Without opponent, Detroit in limbo
The Tigers open the World Series at home on Saturday.
DETROIT (AP) -- The Detroit Tigers are starting to feel like a football team.
After winning the American League pennant on Magglio Ordonez's walk-off homer in Saturday's Game 4 against Oakland, the Tigers get a week off before Game 1 of the World Series.
They even practiced at a football stadium Tuesday at the end of a brief vacation.
"This is getting a little boring," rookie starter Justin Verlander said. "You don't get breaks like this during the regular season, so we aren't used to it. Still, as much of a blur as this season has been, especially being a rookie, it gives me a chance to spend a couple days thinking about everything that has happened."
Back to work
The team got Sunday and Monday off before returning to Comerica Park on Tuesday, and at least one player used the time to recover from Saturday's wild celebration.
"I spent most of the last two days sleeping," reliever Jamie Walker said. "We're all getting some much-needed rest."
Because of rain, the team trekked across Brush Street to work out at Ford Field, home of the Detroit Lions and last February's Super Bowl.
"We can run over there and throw, and we'll set up a temporary infield to practice bunts," said Tigers manager Jim Leyland, whose team opens the World Series at home Saturday. "That's going to be important, because three of our pitchers will have to be ready to do that when we go to the National League park."
Leyland wouldn't say which of his four starters definitely won't be batting, but Jeremy Bonderman is 0-for-19 with 12 strikeouts in his career, and has never managed a sacrifice.
Most of the players have been watching the NLCS, which is tied 2-2 after four games and two rainouts.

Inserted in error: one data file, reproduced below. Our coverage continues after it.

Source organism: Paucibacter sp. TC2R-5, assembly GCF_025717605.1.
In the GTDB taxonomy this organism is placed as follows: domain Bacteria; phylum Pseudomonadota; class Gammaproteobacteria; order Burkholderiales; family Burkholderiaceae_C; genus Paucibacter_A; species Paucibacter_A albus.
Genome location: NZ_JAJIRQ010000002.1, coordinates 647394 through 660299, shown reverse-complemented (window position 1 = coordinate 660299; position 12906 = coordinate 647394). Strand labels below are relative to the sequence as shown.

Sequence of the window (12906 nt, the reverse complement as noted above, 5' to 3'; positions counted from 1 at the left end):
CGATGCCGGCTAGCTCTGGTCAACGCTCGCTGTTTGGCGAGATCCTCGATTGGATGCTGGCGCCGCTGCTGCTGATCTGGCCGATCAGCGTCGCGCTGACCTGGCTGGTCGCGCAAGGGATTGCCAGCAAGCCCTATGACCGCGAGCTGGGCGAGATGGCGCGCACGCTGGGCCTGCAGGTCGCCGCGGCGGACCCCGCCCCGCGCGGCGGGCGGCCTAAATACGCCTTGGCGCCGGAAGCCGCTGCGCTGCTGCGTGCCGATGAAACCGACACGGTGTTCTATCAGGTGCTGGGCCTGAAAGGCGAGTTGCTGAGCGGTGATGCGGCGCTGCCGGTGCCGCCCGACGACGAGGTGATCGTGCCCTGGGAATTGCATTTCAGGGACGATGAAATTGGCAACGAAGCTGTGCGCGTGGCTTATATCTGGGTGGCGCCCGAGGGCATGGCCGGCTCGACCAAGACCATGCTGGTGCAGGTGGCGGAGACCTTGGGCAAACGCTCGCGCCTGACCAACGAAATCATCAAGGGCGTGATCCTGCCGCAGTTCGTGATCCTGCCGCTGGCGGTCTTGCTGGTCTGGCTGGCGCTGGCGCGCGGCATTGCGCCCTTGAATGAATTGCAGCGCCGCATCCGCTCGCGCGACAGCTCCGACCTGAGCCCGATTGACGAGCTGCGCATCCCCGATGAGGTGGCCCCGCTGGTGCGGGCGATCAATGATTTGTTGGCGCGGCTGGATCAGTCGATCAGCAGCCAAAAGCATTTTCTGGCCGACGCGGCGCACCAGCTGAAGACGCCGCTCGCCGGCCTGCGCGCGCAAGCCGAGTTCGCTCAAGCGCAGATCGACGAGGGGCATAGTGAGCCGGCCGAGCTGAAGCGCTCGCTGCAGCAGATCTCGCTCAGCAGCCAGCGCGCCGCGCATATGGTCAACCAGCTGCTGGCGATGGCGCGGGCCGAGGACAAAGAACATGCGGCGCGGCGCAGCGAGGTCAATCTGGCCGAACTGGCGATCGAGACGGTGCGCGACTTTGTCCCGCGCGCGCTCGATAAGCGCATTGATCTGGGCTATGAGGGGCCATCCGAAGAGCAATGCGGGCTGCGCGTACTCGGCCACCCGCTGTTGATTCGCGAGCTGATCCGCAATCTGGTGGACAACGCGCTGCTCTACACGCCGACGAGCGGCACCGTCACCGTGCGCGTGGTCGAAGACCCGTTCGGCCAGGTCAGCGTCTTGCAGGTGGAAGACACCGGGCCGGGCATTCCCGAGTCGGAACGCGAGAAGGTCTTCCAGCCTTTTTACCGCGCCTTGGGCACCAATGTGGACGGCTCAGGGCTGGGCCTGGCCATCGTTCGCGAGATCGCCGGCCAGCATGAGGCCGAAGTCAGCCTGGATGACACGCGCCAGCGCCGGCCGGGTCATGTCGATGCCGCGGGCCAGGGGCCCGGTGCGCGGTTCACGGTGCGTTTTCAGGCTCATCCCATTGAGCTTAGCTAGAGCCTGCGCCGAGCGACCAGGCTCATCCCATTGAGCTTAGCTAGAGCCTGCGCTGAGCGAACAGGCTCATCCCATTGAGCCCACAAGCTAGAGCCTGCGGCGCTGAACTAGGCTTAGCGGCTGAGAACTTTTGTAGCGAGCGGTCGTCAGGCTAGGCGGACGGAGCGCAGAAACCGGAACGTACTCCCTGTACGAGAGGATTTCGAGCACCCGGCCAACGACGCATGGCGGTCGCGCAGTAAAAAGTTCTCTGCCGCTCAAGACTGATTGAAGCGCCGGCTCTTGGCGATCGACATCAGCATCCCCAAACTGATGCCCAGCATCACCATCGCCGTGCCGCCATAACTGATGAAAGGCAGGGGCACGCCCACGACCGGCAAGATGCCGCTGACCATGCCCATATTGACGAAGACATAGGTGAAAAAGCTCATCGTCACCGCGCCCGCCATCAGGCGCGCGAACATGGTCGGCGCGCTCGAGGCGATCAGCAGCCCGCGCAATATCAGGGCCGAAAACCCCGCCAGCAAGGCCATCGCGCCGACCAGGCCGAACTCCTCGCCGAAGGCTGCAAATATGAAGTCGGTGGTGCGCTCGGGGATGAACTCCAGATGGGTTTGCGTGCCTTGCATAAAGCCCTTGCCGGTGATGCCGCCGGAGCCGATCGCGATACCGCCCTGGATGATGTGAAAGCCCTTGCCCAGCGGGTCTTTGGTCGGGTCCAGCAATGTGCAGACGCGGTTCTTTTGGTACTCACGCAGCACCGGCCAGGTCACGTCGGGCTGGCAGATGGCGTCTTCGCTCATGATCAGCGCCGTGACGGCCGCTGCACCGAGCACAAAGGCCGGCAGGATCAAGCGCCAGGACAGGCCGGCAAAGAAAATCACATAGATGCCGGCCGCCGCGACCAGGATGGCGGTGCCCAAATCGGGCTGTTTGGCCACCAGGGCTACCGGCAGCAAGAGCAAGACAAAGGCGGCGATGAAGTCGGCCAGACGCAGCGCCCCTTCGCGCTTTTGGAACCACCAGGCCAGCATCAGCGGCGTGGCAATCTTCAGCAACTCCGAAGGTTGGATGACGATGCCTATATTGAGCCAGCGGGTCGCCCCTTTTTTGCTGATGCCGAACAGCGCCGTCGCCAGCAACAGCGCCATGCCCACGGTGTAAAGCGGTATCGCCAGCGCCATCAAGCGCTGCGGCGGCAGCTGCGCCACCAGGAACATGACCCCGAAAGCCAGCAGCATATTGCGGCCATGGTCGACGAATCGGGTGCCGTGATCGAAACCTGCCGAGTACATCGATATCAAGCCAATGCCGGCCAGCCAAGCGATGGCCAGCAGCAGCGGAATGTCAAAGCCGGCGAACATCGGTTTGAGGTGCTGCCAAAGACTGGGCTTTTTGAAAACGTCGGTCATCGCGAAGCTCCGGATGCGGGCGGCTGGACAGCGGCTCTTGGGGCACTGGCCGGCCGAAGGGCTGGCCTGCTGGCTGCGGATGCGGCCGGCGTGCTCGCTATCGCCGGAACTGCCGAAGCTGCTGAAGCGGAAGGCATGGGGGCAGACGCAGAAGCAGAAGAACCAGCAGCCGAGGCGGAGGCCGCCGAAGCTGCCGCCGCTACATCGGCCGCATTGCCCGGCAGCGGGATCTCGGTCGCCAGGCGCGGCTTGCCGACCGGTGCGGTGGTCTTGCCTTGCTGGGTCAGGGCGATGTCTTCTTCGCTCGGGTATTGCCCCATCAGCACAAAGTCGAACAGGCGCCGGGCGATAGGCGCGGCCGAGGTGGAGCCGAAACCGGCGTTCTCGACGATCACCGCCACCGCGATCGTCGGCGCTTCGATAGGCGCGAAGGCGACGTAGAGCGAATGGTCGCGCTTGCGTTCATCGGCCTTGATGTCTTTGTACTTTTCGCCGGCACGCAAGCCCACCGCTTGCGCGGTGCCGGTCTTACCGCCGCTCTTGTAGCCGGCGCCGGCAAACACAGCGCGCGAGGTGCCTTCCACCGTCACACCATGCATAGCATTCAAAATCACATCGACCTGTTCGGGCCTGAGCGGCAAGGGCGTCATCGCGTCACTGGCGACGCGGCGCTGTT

"This way we can do a little early scouting," Brandon Inge said. "I get frustrated watching baseball on TV sometimes, because of the commentators, but this lets us get a step ahead of whoever we play."
Leyland says the week off can help his team, especially injured players like Sean Casey and Joel Zumaya, but he wishes he knew the Tigers' opponent.
"That's the disadvantage -- we have to prepare for both the Mets and Cardinals," said Leyland, who acknowledged that his pitching rotation will change depending on the opponent. "They aren't vastly different, but there are things we will want to change if we are playing one or the other."
Casey (calf) and Zumaya (wrist) insisted after Saturday's victory that they would be ready for the World Series.
"Zumaya's going to be fine, and I think Casey has a very good chance to be fine," Leyland said. "I'm not totally convinced on that one, though. Not as convinced as he is, anyway."
Leyland has an apparent rooting interest in the NLCS -- he spent several seasons as an adviser for the Cardinals and is a close friend of St. Louis manager Tony La Russa -- but he isn't going to discuss it.
"I'm not getting into that," he said. "And if we do end up playing the Cardinals -- and I'm not saying we will -- I'm not going to talk about Tony. I'm just not going to do this. This isn't about me. This is about the players."
Placido Polanco, who played for the Cardinals from 1998-02, isn't hiding his feelings, though.
"I'm absolutely cheering for the Cardinals -- I want to play against [Albert] Pujols," he said. "That guy is like a brother to me."
The Tigers are planning to work out again today -- at Comerica Park, if the weather allows it -- before taking off Thursday off. Both teams are expected to practice at Comerica on Friday, the day before the World Series starts.
"We're waiting for a great team either way," Leyland said. "It's only Tuesday, and we don't play until Saturday, but I'm not worried about us losing our edge. This is the World Series."
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